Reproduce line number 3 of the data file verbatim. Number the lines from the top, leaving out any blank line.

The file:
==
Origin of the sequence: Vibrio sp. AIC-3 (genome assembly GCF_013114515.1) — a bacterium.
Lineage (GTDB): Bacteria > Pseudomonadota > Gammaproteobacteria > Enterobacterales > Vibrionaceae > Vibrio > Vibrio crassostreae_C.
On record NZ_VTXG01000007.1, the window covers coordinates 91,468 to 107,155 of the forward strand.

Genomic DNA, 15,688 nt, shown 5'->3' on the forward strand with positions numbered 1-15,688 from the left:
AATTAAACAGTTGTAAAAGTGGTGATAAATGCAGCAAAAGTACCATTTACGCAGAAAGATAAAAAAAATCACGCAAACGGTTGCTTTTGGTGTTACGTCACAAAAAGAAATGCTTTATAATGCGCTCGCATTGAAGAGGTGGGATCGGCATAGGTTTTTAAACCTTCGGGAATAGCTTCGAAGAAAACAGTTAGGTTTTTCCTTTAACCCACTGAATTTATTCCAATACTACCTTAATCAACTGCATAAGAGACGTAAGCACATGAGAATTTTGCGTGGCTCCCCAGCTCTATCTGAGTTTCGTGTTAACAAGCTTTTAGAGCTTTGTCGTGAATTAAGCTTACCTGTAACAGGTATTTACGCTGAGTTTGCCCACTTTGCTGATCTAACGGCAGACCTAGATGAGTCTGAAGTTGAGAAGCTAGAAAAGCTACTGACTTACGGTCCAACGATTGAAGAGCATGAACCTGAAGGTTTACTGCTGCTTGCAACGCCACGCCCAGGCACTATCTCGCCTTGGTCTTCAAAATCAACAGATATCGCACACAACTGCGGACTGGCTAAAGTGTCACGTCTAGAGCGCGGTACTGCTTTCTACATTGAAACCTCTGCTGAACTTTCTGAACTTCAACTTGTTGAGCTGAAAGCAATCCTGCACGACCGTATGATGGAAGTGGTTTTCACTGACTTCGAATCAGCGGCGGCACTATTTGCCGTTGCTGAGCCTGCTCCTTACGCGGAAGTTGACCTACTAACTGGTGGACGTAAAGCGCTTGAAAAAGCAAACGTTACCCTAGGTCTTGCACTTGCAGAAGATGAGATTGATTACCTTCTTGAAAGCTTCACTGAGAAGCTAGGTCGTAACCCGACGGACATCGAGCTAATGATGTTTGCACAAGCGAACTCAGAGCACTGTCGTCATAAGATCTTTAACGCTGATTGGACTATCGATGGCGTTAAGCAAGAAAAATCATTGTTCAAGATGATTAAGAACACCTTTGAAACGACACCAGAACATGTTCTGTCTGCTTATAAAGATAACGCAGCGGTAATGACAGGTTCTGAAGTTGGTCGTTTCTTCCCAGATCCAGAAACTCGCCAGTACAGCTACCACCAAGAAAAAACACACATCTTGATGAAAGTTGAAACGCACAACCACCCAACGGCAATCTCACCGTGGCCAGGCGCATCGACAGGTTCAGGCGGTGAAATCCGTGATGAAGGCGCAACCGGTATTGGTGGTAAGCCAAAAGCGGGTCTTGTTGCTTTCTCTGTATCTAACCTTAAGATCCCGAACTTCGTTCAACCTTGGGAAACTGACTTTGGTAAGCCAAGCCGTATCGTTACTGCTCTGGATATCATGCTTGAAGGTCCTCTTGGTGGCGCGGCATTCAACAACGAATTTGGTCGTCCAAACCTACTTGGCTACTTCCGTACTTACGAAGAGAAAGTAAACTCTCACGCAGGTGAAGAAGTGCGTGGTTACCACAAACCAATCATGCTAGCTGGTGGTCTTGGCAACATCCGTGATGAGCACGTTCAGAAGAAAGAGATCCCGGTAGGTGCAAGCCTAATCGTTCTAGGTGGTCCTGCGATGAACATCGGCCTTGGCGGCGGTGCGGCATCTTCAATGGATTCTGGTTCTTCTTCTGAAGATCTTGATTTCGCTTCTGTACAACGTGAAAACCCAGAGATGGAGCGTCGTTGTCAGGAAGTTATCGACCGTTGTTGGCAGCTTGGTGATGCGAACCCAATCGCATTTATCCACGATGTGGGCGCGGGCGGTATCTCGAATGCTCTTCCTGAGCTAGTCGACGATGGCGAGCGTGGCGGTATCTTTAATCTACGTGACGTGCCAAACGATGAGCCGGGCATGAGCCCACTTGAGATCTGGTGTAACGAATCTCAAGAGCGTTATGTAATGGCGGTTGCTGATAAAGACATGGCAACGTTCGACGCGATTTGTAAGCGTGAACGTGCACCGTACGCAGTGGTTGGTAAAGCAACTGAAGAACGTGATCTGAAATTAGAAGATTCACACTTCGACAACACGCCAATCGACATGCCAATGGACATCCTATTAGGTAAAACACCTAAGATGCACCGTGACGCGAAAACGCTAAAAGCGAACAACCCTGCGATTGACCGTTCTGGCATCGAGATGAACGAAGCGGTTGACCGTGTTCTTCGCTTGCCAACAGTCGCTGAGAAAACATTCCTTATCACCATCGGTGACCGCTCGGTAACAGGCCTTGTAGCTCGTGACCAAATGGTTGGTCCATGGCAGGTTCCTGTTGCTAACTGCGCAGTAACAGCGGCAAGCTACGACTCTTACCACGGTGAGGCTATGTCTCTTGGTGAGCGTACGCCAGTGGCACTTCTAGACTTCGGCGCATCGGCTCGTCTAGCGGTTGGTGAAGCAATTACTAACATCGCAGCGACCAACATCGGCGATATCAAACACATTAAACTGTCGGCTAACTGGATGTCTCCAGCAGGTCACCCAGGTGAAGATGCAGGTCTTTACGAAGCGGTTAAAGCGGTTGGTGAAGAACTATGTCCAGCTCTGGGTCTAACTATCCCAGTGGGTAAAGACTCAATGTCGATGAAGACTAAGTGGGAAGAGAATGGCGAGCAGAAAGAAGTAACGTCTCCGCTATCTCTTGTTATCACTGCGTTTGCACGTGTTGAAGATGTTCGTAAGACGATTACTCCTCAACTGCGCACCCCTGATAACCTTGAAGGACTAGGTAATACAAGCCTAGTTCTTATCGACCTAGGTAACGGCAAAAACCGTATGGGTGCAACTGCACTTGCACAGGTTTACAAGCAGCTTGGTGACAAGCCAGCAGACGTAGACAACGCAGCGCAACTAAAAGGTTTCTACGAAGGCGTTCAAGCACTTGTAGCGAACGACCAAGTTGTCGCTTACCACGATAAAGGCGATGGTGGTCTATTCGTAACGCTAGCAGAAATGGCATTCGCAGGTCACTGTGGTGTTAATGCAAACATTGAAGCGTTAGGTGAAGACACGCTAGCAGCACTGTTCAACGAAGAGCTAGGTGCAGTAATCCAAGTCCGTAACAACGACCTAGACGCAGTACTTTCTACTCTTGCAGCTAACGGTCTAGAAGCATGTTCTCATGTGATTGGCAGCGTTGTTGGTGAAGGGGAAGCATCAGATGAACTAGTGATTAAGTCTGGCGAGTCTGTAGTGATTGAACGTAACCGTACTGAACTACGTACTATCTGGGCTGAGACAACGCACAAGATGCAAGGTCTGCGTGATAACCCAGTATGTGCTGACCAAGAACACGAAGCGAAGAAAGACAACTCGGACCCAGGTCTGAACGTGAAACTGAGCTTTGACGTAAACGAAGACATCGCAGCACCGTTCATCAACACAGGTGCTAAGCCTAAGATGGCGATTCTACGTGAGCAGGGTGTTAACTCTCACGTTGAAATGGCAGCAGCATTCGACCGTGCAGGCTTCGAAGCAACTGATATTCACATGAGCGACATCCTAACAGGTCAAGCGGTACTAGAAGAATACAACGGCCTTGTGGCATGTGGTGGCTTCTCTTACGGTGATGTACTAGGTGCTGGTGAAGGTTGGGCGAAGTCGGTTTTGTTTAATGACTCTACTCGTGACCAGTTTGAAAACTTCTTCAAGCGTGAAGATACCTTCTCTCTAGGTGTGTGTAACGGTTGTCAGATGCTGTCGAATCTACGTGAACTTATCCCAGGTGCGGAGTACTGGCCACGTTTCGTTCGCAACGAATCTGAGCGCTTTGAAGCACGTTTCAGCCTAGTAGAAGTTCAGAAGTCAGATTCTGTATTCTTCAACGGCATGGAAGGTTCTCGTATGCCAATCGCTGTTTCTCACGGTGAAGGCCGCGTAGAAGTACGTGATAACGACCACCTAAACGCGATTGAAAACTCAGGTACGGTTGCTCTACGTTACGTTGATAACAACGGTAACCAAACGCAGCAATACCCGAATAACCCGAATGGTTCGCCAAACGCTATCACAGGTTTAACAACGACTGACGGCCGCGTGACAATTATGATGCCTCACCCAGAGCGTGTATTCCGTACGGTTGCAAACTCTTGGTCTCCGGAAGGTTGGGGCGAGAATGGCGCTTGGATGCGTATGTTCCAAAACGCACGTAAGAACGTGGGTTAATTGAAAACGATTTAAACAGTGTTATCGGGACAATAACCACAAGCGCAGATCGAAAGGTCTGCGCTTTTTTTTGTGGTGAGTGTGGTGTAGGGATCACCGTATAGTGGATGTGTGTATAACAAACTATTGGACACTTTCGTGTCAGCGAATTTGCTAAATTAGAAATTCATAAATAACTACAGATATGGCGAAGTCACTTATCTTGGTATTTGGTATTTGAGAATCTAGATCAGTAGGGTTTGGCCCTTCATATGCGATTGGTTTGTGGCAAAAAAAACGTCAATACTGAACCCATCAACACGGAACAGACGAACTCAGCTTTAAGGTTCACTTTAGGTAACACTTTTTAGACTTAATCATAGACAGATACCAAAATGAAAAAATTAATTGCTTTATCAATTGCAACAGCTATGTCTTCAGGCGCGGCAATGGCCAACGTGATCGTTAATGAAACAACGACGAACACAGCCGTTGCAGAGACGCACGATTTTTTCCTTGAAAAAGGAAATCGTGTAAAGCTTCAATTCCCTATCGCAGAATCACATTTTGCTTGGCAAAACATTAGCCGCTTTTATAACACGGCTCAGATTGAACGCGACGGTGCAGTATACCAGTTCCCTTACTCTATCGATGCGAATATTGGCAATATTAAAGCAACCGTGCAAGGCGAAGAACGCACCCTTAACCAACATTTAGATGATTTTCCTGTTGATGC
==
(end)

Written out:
On record NZ_VTXG01000007.1, the window covers coordinates 91,468 to 107,155 of the forward strand.